The public school menstrual cycle stigma

 

Attending a public school including around 700 students as well as overflowing toilets, empty toilet paper holders, and trash littered around the campus daily, I have never held Orcutt Academy’s physical state to a high standard. The messy restroom has been an ongoing topic of conversation since I began my attendance in the Fall of 2016. But something that doesn’t seem to get enough coverage is the fact that menstrual products are not readily available for high school girls in our bathrooms.

 

Both the front and back Orcutt Academy bathrooms fail to hold the necessary feminine hygiene products for the girls in attendance. Girls in need of these products must make the unnecessary, let alone awkward trip to the front office to quietly and secretly ask for a pad or tampon. 

 

The fact of the matter is, girls should be provided these products to make their school lives easier and save the awkward conversation with people they barely know in the front office.

 

Junior at Orcutt Academy Miranda Mejia says, “I asked some of my friends if they had a tampon because going to the office is kind of a last resort for me.” She then goes on to explain, “I went into the office and they just handed me some off brand product, and handed it to me out in the open which made me feel a little uncomfortable.”

 

Mejia describes herself as a confident person, however in times like this where she is already uncomfortable because she has to ask someone random for a feminine product, she feels her confidence slump. “It’s not that I’m uncomfortable with my period, it’s the fact that I have to be so open about it with people I barely know.”

 

Senior Olivia Bailey hasn’t yet had the courage to make that trip. “I’ve needed to get a tampon from the office, but it was too much work and it was awkward for me, so I decided to just ask around.”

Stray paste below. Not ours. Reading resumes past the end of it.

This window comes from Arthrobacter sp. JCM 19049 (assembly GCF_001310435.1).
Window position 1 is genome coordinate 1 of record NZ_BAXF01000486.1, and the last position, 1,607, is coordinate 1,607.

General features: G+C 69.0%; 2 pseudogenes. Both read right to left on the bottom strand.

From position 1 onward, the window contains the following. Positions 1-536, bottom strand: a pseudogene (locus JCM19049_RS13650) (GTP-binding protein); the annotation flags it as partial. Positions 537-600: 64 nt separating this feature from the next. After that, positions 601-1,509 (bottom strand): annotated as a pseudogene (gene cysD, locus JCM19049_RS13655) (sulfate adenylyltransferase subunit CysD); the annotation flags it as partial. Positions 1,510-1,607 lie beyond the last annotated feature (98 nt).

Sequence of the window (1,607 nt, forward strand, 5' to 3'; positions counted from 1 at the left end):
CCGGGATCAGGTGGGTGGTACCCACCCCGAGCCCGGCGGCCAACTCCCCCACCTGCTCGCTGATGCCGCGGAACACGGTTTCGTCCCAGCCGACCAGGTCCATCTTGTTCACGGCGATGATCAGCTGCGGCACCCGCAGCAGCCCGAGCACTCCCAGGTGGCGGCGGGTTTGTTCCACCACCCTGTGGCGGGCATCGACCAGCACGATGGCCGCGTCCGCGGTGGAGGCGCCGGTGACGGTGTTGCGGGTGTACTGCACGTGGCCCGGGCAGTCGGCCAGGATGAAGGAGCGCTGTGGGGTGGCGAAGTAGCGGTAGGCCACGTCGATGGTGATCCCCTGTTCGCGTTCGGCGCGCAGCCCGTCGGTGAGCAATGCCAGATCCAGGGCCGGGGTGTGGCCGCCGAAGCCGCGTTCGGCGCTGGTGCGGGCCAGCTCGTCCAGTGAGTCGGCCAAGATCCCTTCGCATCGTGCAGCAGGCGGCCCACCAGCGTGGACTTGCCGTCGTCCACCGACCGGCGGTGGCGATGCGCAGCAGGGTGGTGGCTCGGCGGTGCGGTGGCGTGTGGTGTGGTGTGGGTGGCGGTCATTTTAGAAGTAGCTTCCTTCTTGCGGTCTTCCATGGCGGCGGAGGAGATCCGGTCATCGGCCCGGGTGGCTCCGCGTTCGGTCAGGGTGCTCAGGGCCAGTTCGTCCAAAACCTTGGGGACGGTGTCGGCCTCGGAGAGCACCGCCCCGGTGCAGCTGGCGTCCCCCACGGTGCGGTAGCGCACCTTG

Mejia and Bailey, and hundreds of other girls that have passed through Orcutt Academy, have gone without these products necessary to function in school for years. The new topic of conversation should not just be the cleanliness of the restrooms, but rather what is provided in them for the students.

 

According to womensnews.org, “Currently, in the United States, only three states—California, Illinois, and New York— require schools serving students in grades six through twelve to provide menstrual products in women’s restrooms for free.” Though Orcutt Academy does stock tampons and pads in the front office, the problem at hand is that they are not kept in an area where female students can easily access them. 

 

Female students are learning to find comfort in their bodies, and keeping tampons in the bathroom would help with their transition, and keep their periods private. 

 

This issue can be solved  simply: allow for there to be necessary feminine hygiene products in the women’s restrooms where they should be in the first place. 

 

Nightingale Elementary school, containing grades from pre-kindergarten to sixth grade, have made it a priority to have tampon and pad dispensers in their bathrooms for students who need them. Ariana Cross, senior at Orcutt Academy stated, “I had gone there the morning before I left to be a camp counselor at science camp and needed to use the restroom when I saw that it had one of these vending machines. I was like ‘It’s so weird that we still don’t have one of these, but an elementary school does.’”

 

Orcutt Union School District faculty will argue that students may take advantage of having these products in the restroom; that people are going to steal, going to do inappropriate things, or that they are not going to appreciate what is being offered to them. Orcutt Academy has never had these resources in its restrooms since it first transitioned from an elementary school to a high school in 2009, which means they have not experienced any of these problems first hand. 

 

In order to see whether or not these issues will take place, there must be a trial run.

 

If faculty is worried about students stealing, the least that could be offered is a dispenser placed in the restroom. There happens to be a dispenser on Amazon for less than $300, and I know we can find that somewhere in the school budget. 

 

Allow the female students to make the choice for themselves whether or not they will treat these products with respect, or keep them hidden away with the front office faculty.

 

From then on, a decision can be made based on the trial, and may go from there.

 

Female high school students should be presented with the necessary products to get through each school day comfortably. By providing these products, students will not only feel more comfortable, but feel as though they are valued and looked after while in school.